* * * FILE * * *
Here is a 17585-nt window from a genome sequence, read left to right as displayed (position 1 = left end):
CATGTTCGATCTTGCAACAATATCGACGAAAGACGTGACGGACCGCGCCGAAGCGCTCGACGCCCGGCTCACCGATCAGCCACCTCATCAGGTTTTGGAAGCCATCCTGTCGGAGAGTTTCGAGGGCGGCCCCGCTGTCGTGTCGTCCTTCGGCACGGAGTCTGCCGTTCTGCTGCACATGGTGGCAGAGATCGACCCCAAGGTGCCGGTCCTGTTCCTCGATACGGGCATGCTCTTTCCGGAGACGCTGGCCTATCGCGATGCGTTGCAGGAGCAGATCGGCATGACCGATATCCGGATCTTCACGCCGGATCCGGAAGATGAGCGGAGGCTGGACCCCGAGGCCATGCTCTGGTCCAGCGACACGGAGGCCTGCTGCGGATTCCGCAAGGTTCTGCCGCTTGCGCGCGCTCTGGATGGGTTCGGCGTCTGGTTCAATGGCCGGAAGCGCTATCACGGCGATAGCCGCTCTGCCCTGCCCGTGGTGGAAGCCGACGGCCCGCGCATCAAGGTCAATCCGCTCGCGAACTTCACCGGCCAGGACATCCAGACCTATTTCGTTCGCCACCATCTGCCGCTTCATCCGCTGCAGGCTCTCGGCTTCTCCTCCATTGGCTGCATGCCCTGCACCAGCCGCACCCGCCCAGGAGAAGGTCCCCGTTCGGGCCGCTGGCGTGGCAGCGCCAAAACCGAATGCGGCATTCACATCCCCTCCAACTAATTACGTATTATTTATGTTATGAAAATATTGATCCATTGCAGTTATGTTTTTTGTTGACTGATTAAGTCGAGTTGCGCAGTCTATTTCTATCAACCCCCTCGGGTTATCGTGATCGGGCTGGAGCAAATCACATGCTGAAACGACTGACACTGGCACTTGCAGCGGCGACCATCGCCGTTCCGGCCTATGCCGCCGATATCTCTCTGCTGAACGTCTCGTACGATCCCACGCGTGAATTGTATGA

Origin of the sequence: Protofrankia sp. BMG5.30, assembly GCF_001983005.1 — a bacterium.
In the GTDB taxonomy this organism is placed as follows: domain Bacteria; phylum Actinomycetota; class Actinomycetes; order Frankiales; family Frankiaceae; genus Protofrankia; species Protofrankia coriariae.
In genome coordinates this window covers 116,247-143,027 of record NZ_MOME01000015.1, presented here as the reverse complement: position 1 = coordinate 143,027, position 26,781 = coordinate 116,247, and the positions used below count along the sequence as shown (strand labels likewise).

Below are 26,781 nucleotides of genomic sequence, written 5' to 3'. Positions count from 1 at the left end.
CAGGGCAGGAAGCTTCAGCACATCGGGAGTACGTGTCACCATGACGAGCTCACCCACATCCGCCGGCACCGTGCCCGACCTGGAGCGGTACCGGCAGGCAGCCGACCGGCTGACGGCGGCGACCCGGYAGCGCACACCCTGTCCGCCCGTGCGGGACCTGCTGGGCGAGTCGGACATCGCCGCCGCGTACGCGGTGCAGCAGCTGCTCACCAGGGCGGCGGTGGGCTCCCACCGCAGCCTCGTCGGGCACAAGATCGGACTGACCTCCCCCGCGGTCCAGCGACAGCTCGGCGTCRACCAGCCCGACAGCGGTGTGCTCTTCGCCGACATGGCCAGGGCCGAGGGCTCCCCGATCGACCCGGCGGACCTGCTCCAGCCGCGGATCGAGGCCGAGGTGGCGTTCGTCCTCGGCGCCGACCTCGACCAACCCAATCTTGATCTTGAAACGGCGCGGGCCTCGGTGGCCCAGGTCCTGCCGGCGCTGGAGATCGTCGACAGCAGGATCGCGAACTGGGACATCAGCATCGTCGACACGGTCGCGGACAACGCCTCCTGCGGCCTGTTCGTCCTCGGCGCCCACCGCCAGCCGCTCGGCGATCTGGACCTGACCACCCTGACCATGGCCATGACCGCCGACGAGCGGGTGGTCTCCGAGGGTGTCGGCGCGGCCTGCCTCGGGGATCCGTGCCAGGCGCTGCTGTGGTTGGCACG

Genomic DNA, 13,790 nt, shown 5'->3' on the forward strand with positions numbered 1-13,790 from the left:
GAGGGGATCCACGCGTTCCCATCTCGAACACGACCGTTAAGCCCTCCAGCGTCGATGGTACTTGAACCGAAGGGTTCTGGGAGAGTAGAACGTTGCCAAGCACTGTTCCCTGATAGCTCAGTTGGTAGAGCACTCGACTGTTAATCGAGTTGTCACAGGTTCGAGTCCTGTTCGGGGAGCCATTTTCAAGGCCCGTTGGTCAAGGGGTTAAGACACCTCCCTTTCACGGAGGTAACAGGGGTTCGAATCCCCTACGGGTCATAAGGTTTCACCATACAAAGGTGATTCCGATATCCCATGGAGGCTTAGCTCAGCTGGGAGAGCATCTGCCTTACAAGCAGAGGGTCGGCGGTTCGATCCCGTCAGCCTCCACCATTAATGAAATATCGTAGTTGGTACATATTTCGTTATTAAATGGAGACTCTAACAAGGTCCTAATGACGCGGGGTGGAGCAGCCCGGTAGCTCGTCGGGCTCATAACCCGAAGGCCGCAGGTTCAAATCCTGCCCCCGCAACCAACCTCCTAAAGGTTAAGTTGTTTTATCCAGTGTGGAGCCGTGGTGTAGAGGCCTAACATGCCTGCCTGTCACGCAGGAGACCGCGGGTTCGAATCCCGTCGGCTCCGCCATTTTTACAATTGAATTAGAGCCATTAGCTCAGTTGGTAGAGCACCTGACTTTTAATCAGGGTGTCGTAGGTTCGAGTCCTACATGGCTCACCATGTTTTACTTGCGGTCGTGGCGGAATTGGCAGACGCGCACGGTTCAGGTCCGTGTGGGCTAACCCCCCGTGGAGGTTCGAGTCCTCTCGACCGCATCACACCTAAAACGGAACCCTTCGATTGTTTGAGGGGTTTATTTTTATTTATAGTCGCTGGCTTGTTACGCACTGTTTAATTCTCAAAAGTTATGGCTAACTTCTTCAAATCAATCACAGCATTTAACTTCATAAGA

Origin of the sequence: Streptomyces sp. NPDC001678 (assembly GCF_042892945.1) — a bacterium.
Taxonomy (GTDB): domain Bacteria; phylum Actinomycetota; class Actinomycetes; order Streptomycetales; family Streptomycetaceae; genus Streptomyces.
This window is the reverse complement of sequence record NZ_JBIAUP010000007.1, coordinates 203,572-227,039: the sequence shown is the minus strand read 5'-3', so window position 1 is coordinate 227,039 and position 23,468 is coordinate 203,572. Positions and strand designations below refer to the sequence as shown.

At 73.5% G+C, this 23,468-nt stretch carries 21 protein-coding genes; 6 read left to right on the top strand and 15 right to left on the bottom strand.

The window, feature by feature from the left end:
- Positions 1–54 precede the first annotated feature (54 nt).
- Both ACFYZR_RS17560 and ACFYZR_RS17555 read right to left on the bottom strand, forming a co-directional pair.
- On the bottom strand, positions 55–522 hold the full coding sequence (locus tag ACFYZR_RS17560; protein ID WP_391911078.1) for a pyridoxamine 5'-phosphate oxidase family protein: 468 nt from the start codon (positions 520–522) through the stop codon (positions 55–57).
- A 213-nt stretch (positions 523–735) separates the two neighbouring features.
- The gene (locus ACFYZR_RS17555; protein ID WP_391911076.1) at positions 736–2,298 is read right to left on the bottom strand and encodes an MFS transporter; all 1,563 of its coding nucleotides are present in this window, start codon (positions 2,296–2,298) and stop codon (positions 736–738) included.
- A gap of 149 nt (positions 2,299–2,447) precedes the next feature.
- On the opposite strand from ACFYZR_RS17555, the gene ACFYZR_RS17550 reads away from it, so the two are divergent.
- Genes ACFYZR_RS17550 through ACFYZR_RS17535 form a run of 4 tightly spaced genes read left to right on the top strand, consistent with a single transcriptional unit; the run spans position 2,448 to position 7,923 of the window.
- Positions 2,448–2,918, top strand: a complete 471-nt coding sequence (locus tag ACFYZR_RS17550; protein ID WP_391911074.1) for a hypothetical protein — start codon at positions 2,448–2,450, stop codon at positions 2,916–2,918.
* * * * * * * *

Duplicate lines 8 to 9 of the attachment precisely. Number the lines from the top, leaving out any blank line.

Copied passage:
Genomic DNA, 13,790 nt, shown 5'->3' on the forward strand with positions numbered 1-13,790 from the left:
GAGGGGATCCACGCGTTCCCATCTCGAACACGACCGTTAAGCCCTCCAGCGTCGATGGTACTTGAACCGAAGGGTTCTGGGAGAGTAGAACGTTGCCAAGCACTGTTCCCTGATAGCTCAGTTGGTAGAGCACTCGACTGTTAATCGAGTTGTCACAGGTTCGAGTCCTGTTCGGGGAGCCATTTTCAAGGCCCGTTGGTCAAGGGGTTAAGACACCTCCCTTTCACGGAGGTAACAGGGGTTCGAATCCCCTACGGGTCATAAGGTTTCACCATACAAAGGTGATTCCGATATCCCATGGAGGCTTAGCTCAGCTGGGAGAGCATCTGCCTTACAAGCAGAGGGTCGGCGGTTCGATCCCGTCAGCCTCCACCATTAATGAAATATCGTAGTTGGTACATATTTCGTTATTAAATGGAGACTCTAACAAGGTCCTAATGACGCGGGGTGGAGCAGCCCGGTAGCTCGTCGGGCTCATAACCCGAAGGCCGCAGGTTCAAATCCTGCCCCCGCAACCAACCTCCTAAAGGTTAAGTTGTTTTATCCAGTGTGGAGCCGTGGTGTAGAGGCCTAACATGCCTGCCTGTCACGCAGGAGACCGCGGGTTCGAATCCCGTCGGCTCCGCCATTTTTACAATTGAATTAGAGCCATTAGCTCAGTTGGTAGAGCACCTGACTTTTAATCAGGGTGTCGTAGGTTCGAGTCCTACATGGCTCACCATGTTTTACTTGCGGTCGTGGCGGAATTGGCAGACGCGCACGGTTCAGGTCCGTGTGGGCTAACCCCCCGTGGAGGTTCGAGTCCTCTCGACCGCATCACACCTAAAACGGAACCCTTCGATTGTTTGAGGGGTTTATTTTTATTTATAGTCGCTGGCTTGTTACGCACTGTTTAATTCTCAAAAGTTATGGCTAACTTCTTCAAATCAATCACAGCATTTAACTTCATAAGA